The legal battle between federal judge Jed S. Rakoff and the Securities and Exchange Commission escalated Tuesday, adding new tension to a struggle over how the government should police white-collar fraud in general and what it should do to hold Citigroup accountable in one of the biggest cases to emerge from the mortgage meltdown.

Rakoff last month challenged the SEC’s standard way of doing business when he rejected a settlement under which Citigroup would pay $285 million while neither admitting nor denying wrongdoing. The penalty amounted to “pocket change” for a company as large as Citigroup, the U.S. district judge in Manhattan ruled, and with no admission or denial of wrongdoing he said he was unable to determine whether the deal was appropriate. He told the two sides to prepare for trial.

The SEC argued that its enforcement efforts would be crippled if it had to hold out for admissions of wrongdoing and pursue cases all the way to verdicts instead of negotiating settlements.

On Tuesday, the SEC ratcheted up its counterattack with an “emergency” motion asking a higher court to put the Citigroup case on hold while the agency appeals Rakoff’s decision.

Acknowledging that its right to appeal at this stage might be subject to dispute, the SEC signaled that it was willing to take the extreme step of seeking a “writ of mandamus” — a special order overturning the judge on the grounds that he “clearly abused” his discretion.

Rakoff fired back Tuesday with an order saying that the SEC and Citigroup have no grounds to appeal. He said the harm the SEC claimed it would suffer if it had to prepare for trial was “largely illusory,” and he refused to put the case on hold.

By the end of the day, the U.S. Court of Appeals for the 2nd Circuit froze action until Jan. 17, when it said it will consider the SEC’s request to stay the case while the appeal is pending.

The developments underlined how much is at stake and how much impact a judge can have.

Last week, a federal judge in Wisconsin demanded more information from the SEC before approving settlements involving Koss Corp. and a Koss executive. Citing Rakoff’s November ruling in the Citigroup case, U.S. District Judge Rudolph T. Randa wanted to know why the Koss deals were “fair, reasonable, adequate, and in the public interest.”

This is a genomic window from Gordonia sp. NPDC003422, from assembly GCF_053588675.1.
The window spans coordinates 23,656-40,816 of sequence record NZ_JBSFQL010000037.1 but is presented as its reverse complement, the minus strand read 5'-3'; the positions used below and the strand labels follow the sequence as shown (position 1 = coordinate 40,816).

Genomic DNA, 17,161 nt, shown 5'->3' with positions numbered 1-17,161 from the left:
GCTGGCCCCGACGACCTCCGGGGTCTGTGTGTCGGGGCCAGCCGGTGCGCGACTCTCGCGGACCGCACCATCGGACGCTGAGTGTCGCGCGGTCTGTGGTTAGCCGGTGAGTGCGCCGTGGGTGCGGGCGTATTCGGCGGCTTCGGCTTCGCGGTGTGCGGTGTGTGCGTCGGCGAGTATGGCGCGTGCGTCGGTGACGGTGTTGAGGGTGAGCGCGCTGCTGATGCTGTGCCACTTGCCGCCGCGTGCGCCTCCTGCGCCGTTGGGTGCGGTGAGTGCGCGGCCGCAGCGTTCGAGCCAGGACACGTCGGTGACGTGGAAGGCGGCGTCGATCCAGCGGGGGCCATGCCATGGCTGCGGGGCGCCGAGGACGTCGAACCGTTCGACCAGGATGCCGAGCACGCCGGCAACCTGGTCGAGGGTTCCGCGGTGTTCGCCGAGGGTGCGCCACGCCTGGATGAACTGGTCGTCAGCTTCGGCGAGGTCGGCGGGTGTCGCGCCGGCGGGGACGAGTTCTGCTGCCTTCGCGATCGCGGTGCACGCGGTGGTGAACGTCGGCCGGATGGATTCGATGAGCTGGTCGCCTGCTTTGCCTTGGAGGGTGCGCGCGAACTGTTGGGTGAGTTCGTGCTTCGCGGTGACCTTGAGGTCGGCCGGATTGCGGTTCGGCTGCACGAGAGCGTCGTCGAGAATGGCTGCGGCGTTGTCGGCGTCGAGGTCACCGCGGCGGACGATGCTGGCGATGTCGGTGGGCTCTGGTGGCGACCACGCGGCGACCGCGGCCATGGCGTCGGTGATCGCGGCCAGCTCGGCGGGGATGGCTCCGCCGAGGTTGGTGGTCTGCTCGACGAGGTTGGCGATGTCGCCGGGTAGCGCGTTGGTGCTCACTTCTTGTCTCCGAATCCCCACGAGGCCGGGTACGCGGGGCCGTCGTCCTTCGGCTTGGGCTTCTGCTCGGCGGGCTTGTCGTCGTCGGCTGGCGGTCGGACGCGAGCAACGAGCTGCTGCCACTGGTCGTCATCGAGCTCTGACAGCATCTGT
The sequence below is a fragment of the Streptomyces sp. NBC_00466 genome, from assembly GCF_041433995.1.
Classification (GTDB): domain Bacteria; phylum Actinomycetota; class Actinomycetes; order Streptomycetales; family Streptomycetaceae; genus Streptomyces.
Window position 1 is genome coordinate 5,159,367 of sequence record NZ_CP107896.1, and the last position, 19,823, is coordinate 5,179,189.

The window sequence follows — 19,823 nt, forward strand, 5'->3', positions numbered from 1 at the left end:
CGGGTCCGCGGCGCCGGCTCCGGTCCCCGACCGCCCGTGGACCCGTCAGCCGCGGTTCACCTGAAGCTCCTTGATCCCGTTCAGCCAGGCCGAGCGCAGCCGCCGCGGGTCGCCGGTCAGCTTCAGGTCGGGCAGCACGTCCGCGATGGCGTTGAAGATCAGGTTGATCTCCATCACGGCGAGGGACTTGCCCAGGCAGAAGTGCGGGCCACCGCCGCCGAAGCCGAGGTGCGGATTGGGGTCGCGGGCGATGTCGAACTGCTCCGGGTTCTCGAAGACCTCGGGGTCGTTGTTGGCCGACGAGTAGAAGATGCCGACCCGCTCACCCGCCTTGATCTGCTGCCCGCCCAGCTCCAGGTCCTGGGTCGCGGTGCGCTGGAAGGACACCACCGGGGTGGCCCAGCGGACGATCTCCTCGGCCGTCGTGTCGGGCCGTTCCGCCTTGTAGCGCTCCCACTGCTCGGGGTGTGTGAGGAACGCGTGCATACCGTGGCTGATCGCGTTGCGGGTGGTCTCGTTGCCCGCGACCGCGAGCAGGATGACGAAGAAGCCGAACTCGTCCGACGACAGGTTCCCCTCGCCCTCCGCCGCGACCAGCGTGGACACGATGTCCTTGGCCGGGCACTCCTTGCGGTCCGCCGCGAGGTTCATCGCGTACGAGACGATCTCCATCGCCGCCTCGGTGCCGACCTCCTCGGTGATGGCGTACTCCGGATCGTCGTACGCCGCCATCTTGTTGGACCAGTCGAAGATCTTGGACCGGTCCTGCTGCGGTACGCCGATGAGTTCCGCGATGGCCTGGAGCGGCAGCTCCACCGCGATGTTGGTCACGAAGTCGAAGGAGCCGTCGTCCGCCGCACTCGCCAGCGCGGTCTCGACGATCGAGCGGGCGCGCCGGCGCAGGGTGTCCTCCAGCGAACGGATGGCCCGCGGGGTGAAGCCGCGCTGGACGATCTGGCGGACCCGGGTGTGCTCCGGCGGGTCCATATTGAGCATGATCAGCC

Rakoff has criticized SEC settlements as contrivances that produce headlines but little else.

SEC officials have argued that Rakoff’s November decision would force the agency to devote much more time and money to each case and, therefore, pursue fewer cases, undermining efforts to combat financial fraud. The judge failed to give the SEC the deference it deserves, said the SEC, which has asked the higher court to expedite its appeal.

The clash comes as protesters are clamoring for Wall Street to be held accountable for the financial crisis.

Citigroup is accused of dumping assets tied to subprime mortgages on misinformed investors in 2007, when the housing market was deteriorating. Citigroup bet that the assets it was selling would lose value, according to the SEC complaint. The bet paid off for Citigroup, which reaped profits of about $160 million, and investors lost more than $700 million, the SEC said.

The SEC said the proposed settlement took into account “the litigation risk”— in other words, the possibility of losing at trial — and “the benefit of avoiding that risk.” The $285 million settlement also reflected the amount the SEC was likely to obtain if it won a trial, the agency said.

In a court filing Tuesday, the SEC said Rakoff had given Citigroup until Jan. 3 to answer the complaint or move for dismissal.

By forcing Citigroup’s hand, Rakoff could have won a symbolic victory. The requirement “threatens a central provision” of the proposed settlement, “namely that Citigroup would not deny the Commission’s allegations,” the SEC said in its Tuesday filing. As a result, the SEC said its position would be “irreparably harmed.”

The appeals court’s decision to freeze the trial court action averts that moment of truth, for now.